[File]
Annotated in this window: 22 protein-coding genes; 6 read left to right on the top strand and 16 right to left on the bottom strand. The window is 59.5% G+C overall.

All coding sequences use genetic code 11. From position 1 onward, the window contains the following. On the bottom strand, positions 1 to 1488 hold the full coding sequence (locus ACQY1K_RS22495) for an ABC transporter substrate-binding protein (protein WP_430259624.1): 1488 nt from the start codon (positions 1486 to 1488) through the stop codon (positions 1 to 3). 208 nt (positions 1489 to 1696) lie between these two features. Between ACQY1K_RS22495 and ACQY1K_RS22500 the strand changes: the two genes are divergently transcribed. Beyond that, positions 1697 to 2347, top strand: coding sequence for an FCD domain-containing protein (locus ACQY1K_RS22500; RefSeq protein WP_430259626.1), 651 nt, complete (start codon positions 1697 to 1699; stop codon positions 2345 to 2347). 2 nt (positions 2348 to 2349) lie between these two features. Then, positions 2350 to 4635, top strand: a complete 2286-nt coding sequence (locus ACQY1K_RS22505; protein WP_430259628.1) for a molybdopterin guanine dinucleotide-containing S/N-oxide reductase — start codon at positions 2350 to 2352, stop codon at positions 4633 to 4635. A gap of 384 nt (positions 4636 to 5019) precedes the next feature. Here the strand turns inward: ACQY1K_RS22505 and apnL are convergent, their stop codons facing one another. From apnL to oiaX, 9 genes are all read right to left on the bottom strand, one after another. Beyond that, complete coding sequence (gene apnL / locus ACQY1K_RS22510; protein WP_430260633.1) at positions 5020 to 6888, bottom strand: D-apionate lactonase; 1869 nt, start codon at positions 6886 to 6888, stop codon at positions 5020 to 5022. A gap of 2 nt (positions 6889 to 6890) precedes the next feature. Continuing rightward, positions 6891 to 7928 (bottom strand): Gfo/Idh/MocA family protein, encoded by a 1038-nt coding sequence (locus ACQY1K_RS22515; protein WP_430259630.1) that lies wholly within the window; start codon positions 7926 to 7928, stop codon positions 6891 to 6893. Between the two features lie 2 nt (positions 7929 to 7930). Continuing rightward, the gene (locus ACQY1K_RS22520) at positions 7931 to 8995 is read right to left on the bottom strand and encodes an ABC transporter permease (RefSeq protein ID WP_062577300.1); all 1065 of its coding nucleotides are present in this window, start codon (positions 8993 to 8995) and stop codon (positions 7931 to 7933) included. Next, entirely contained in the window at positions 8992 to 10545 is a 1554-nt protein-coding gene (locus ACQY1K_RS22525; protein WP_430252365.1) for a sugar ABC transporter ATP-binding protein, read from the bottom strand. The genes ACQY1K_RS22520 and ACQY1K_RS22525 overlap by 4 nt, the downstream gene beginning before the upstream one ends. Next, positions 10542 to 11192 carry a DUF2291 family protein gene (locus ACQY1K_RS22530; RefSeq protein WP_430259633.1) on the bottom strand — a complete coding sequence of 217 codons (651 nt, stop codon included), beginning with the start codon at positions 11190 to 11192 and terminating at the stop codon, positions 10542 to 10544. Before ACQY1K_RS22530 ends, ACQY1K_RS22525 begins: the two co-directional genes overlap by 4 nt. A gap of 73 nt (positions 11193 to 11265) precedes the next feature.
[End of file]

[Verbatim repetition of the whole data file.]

Annotated in this window: 22 protein-coding genes; 6 read left to right on the top strand and 16 right to left on the bottom strand. The window is 59.5% G+C overall.

All coding sequences use genetic code 11. From position 1 onward, the window contains the following. On the bottom strand, positions 1 to 1488 hold the full coding sequence (locus ACQY1K_RS22495) for an ABC transporter substrate-binding protein (protein WP_430259624.1): 1488 nt from the start codon (positions 1486 to 1488) through the stop codon (positions 1 to 3). 208 nt (positions 1489 to 1696) lie between these two features. Between ACQY1K_RS22495 and ACQY1K_RS22500 the strand changes: the two genes are divergently transcribed. Beyond that, positions 1697 to 2347, top strand: coding sequence for an FCD domain-containing protein (locus ACQY1K_RS22500; RefSeq protein WP_430259626.1), 651 nt, complete (start codon positions 1697 to 1699; stop codon positions 2345 to 2347). 2 nt (positions 2348 to 2349) lie between these two features. Then, positions 2350 to 4635, top strand: a complete 2286-nt coding sequence (locus ACQY1K_RS22505; protein WP_430259628.1) for a molybdopterin guanine dinucleotide-containing S/N-oxide reductase — start codon at positions 2350 to 2352, stop codon at positions 4633 to 4635. A gap of 384 nt (positions 4636 to 5019) precedes the next feature. Here the strand turns inward: ACQY1K_RS22505 and apnL are convergent, their stop codons facing one another. From apnL to oiaX, 9 genes are all read right to left on the bottom strand, one after another. Beyond that, complete coding sequence (gene apnL / locus ACQY1K_RS22510; protein WP_430260633.1) at positions 5020 to 6888, bottom strand: D-apionate lactonase; 1869 nt, start codon at positions 6886 to 6888, stop codon at positions 5020 to 5022. A gap of 2 nt (positions 6889 to 6890) precedes the next feature. Continuing rightward, positions 6891 to 7928 (bottom strand): Gfo/Idh/MocA family protein, encoded by a 1038-nt coding sequence (locus ACQY1K_RS22515; protein WP_430259630.1) that lies wholly within the window; start codon positions 7926 to 7928, stop codon positions 6891 to 6893. Between the two features lie 2 nt (positions 7929 to 7930). Continuing rightward, the gene (locus ACQY1K_RS22520) at positions 7931 to 8995 is read right to left on the bottom strand and encodes an ABC transporter permease (RefSeq protein ID WP_062577300.1); all 1065 of its coding nucleotides are present in this window, start codon (positions 8993 to 8995) and stop codon (positions 7931 to 7933) included. Next, entirely contained in the window at positions 8992 to 10545 is a 1554-nt protein-coding gene (locus ACQY1K_RS22525; protein WP_430252365.1) for a sugar ABC transporter ATP-binding protein, read from the bottom strand. The genes ACQY1K_RS22520 and ACQY1K_RS22525 overlap by 4 nt, the downstream gene beginning before the upstream one ends. Next, positions 10542 to 11192 carry a DUF2291 family protein gene (locus ACQY1K_RS22530; RefSeq protein WP_430259633.1) on the bottom strand — a complete coding sequence of 217 codons (651 nt, stop codon included), beginning with the start codon at positions 11190 to 11192 and terminating at the stop codon, positions 10542 to 10544. Before ACQY1K_RS22530 ends, ACQY1K_RS22525 begins: the two co-directional genes overlap by 4 nt. A gap of 73 nt (positions 11193 to 11265) precedes the next feature.